With this history and its power, the Rosary is also possibly the most idealized of devotions, the one that most parents aspire to for their families to pray, the one they chide themselves about. We gaze around our living rooms, at the somnolent or sullen teens; at the eight- and ten-year-olds, locked in a silly-face contest; and at the toddler, squirming half on and half off the couch—and wonder why we can't pray the Rosary properly "like other families". 

Well, take heart. You are praying the Rosary like other families. We all struggle to achieve peace, harmony, and attention while praying the family Rosary. Family prayer improves with time and practice. It can become one of the joys of family life, with prayer time being a relaxed and happy time for your family. (See CCC nos. 2660, 2694.) 

There are a few steps parents can take to improve their family's practice of this devotion: 

  • Be persistent Don't get discouraged; keep trying. Find a time or place that works for your family and stick to it.
  • Be prudent: Be reasonable about your family's capacity. Don't overload them.
  • Be flexible: Be creative about where and when to pray the Rosary. Try to pray in the car, or a single decade as part of evening prayers, or a five-decade Rosary first thing in the morning.

How To Pray the Rosary

"Saying" a Rosary means reciting five or six prayers, four of them repeatedly, while meditating on the events in the life of Mary and Jesus.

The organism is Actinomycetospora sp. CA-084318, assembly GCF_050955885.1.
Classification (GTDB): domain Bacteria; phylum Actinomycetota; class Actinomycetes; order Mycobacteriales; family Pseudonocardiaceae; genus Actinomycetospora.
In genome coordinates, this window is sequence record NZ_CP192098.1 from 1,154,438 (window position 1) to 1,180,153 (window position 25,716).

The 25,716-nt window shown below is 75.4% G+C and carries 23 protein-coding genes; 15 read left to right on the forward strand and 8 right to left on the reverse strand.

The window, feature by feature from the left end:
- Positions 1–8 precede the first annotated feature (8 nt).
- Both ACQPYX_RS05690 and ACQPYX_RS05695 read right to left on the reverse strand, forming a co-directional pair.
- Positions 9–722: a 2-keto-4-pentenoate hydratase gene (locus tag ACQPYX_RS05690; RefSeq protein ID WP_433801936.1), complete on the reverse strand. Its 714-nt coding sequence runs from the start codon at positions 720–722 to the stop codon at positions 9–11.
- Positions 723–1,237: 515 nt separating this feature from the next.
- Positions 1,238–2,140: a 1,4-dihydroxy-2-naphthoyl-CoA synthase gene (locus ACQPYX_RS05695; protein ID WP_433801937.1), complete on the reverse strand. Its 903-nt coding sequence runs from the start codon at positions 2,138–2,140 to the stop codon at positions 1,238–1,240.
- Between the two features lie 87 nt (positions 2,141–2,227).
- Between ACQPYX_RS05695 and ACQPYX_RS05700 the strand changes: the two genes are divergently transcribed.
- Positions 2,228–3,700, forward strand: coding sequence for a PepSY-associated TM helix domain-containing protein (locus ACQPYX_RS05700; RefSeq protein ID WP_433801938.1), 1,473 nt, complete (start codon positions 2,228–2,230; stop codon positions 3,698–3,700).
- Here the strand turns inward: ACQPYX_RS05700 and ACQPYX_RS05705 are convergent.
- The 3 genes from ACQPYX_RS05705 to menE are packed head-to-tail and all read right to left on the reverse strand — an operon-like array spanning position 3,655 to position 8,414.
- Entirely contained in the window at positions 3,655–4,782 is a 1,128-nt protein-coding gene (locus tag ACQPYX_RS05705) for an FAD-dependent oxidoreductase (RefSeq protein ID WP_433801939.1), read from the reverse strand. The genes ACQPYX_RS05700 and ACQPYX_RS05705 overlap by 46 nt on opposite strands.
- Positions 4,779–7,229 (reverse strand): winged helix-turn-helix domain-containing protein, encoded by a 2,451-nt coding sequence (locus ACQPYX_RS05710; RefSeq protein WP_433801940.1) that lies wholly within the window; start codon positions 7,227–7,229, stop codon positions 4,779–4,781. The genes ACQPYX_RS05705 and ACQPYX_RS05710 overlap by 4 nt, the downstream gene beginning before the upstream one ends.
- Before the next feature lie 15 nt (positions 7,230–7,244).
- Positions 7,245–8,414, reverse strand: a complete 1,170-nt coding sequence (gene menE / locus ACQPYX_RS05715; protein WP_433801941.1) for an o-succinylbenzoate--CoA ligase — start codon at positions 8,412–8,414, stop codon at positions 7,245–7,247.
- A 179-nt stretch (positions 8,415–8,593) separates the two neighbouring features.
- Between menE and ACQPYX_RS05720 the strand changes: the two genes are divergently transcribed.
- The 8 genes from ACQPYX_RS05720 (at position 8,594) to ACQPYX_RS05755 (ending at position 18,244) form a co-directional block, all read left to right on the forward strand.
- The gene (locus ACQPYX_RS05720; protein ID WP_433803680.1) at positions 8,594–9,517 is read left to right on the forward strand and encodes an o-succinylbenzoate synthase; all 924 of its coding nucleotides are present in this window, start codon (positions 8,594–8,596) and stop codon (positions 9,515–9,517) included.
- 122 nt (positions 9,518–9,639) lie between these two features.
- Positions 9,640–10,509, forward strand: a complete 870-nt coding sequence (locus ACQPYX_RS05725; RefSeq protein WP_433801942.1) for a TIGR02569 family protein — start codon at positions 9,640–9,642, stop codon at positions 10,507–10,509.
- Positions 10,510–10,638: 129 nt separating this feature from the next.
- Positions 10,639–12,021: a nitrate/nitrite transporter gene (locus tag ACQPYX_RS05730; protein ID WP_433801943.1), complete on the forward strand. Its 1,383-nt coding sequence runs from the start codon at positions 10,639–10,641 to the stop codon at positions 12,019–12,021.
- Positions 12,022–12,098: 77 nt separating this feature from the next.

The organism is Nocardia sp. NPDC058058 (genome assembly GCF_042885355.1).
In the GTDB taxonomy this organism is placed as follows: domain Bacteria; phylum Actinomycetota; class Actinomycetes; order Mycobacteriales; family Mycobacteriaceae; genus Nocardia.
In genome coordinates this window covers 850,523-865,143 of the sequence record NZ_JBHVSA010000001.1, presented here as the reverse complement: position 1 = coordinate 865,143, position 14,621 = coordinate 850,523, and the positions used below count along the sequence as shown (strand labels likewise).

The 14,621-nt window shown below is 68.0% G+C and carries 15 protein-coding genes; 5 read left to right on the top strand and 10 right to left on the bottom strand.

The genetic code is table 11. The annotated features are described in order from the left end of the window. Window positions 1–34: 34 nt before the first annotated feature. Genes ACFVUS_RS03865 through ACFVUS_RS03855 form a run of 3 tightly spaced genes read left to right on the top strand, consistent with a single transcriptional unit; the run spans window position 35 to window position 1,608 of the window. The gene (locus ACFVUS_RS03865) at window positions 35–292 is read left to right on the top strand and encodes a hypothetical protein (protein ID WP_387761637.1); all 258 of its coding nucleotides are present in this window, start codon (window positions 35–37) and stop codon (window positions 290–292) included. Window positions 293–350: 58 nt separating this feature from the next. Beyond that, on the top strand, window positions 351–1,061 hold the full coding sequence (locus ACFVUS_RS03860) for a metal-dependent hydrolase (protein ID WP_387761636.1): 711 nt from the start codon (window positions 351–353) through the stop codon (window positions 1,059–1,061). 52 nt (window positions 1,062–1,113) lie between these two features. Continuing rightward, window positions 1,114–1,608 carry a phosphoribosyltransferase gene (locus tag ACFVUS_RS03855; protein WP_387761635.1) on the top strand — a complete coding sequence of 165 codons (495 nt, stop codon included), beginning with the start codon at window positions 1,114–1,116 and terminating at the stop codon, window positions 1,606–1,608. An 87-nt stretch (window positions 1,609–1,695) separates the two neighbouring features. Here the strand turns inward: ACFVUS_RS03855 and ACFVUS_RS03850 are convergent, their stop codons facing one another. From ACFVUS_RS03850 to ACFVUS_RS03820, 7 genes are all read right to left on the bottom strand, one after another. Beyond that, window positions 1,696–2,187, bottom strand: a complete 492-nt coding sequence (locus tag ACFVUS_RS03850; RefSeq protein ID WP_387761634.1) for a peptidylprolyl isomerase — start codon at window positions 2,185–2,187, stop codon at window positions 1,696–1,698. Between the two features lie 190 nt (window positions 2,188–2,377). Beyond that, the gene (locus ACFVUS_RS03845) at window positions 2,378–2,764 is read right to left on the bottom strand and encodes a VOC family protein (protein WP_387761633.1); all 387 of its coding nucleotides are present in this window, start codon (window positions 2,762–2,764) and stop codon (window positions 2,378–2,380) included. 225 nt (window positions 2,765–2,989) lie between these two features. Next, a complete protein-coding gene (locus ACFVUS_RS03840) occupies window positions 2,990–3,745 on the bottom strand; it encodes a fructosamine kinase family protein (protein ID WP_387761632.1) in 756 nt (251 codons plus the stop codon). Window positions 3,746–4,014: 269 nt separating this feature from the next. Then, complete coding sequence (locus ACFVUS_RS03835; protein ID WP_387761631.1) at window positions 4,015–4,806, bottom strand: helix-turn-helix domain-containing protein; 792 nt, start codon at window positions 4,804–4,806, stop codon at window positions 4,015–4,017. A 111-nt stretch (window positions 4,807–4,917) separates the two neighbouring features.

First, make the Sign of the Cross. With the help of rosary beads, begin at the crucifix and pray the Apostles' Creed.

At the first large bead next to the crucifix, say the Our Father. At the next three, smaller beads, say three Hail Marys. At the following large bead, say a Glory Be, announce the mystery to be meditated, and pray an Our Father. 

Follow the same pattern for the remainder of the Rosary, ending each group of ten beads (a decade) with a Glory Be, a statement of the meditation theme, and pray an Our Father. 

When you have finished praying five decades (once around the rosary) or fifteen decades (three times around the rosary), end with the Hail, Holy Queen. 

Saint Louis de Montfort, a Dominican priest with a great devotion to Mary, added the Glory Be to the prayers of our Rosary. It is now customary also to add the O My Jesus prayer after each Glory Be, as requested by Our Lady of Fatima.